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Tempo Tantrums

Tempo Tantrums

Photo courtesy of: Tempo Tantrums

Heart of Worship

Heart of Worship a.k.a. H.O.W.

Photo courtesy of: H.O.W.

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A cappella student groups enjoying newfound popularity


The tradition of a cappella singing has found a niche at Ohio University.

A cappella groups have been present on the Athens campus since 1991 when student Raymond Feener founded Section 8, an all-male a cappella ensemble comprised of members of the Singing Men of Ohio.

Since the creation of Section 8, five other University-recognized groups have formed on campus. They are: Title IX, the Leading Tones, the Tempo Tantrums, Heart of Worship and New Chords on the Block. This growing presence on campus indicates the rising interest students have for participating in and playing audience to a cappella groups.

Aaron Comstock, a graduate student studying music education, attributes the increasing popularity of a cappella groups to the music style's flexibility and contemporary influences.

"(A cappella) opens up a whole new territory of singing. The arrangements are cool – you can do mash-ups, you can do beat boxing, there are so many options," Comstock said. "Choral music gets boring. At some point, you do the same sort of songs all the time. (A cappella) is taking the choral tradition, where it was stagnant for so many years, and taking it into a new direction."

These are the profiles of six student-based a cappella groups at Ohio University:

Section 8
Section 8 is an all-male a cappella ensemble comprised of members of the Singing Men of Ohio. The group is currently working to produce a new CD, according to member Kyle Raffel. The recording process is scheduled to span over the next three years to form a
compilation of three generations of Section 8 members.

Title IX
Title IX is an all-female group made up of members of Ohio University's Women's Chorale. It was the first female a cappella group formed on the Athens campus. The group recently performed at the Choral Union and Women's Chorale Winter Concert where they debuted their arrangement of "Mama' Who Bore Me," from the musical, "Spring Awakening."

Leading Tones
The Leading Tones is a men's a cappella group created in 2005 by members of the Phi Mu Alpha Sinfonia music fraternity. Their membership has since expanded to include students not associated with the fraternity. One of their upcoming performances will be as the opening act for Rockapella, an a cappella group of international fame. The performance is April 14, at Alexander High School.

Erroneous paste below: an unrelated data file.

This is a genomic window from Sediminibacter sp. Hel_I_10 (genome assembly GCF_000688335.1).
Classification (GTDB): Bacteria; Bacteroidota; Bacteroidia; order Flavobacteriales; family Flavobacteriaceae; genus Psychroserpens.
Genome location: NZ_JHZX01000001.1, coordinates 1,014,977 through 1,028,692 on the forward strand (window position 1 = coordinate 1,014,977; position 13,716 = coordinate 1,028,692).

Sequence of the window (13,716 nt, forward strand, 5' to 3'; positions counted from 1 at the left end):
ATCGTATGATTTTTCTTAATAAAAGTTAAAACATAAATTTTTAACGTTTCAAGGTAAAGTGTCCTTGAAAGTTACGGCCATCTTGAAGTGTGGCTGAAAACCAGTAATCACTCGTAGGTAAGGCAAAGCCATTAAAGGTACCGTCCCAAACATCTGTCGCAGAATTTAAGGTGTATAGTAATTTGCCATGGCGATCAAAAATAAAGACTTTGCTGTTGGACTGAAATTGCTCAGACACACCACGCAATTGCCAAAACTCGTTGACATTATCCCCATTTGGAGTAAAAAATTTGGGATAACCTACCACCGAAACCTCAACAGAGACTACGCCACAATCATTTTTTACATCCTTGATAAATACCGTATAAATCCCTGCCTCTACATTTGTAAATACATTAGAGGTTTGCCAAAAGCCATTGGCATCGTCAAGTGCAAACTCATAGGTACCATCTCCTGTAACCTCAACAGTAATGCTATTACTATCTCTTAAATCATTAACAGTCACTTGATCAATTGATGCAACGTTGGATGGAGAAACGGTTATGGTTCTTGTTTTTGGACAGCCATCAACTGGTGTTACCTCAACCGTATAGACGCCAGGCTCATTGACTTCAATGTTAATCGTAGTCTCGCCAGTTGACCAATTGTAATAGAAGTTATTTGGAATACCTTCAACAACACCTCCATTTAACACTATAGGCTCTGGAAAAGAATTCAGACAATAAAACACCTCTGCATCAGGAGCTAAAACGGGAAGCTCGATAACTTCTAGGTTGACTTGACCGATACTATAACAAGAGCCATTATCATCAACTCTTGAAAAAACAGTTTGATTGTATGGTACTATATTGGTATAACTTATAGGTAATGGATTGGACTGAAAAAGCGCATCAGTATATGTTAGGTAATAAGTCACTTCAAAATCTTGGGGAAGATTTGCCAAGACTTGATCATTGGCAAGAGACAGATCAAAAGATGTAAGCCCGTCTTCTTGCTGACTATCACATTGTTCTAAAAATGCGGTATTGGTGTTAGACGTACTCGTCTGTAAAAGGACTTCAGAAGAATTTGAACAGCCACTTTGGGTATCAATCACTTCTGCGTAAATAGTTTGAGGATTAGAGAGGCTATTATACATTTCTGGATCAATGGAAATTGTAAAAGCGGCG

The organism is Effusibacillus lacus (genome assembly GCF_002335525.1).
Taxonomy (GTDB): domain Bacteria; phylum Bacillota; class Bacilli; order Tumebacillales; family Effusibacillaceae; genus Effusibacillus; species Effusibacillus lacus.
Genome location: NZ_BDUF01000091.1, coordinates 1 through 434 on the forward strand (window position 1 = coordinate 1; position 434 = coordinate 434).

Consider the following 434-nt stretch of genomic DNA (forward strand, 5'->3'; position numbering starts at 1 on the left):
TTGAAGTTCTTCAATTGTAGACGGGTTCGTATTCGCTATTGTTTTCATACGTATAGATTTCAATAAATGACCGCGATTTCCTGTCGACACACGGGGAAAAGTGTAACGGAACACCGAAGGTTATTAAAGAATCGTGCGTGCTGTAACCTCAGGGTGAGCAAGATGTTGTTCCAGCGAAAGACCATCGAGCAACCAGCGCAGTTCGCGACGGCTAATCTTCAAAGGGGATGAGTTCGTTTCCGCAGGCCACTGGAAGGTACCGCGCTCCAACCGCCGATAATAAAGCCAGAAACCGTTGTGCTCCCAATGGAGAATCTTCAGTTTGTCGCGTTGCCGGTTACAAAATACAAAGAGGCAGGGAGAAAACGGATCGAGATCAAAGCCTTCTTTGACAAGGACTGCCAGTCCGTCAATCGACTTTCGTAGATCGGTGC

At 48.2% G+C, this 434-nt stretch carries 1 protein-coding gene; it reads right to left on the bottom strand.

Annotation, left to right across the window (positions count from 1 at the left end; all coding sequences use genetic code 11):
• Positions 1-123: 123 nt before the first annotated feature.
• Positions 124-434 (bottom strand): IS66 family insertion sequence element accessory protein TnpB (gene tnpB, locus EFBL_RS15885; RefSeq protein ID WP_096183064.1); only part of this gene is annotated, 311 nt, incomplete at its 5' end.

Tempo Tantrums
The Tempo Tantrums began in 2008 as an extracurricular a cappella group for female students. According to their website, the group brings together diverse and talented women in a fun and cohesive rehearsal environment. It stresses democratic-style collaborations in order to prepare and share original a cappella arrangements of pop culture music.

Heart of Worship
Heart of Worship was started by Comstock in fall 2009. It is the first and only Christian a cappella group on the Athens campus and was the first coed group on campus. The group identifies with the opening passage of Psalm: 147 which states, "Praise the Lord. How good it is to sing praises to our God, how pleasant and fitting to praise him!" Members of Heart of Worship were inspired by this verse for its use of the word "how," the acronym formed by the group's name.

New Chords on the Block
New Chords on the Block was founded by Sarah Mason, a sophomore studying music education. It is the second group to offer coed membership and is comprised of eight male and eight female students. One of its recent performances was for the Ohio University Tap Cats Showcase on March 5. Mason said the group is working on new music and is looking forward to stepping out on stage as the University's newest a cappella group.

Tyler Charles, public relations manager and member of the Leading Tones, said he sees television shows like the "Sing-Off" and "Glee" exposing a cappella music to a wider audience and creating interest among students.

"It's kind of in a transition from an underground fad to legitimate popularity on campus," Charles said.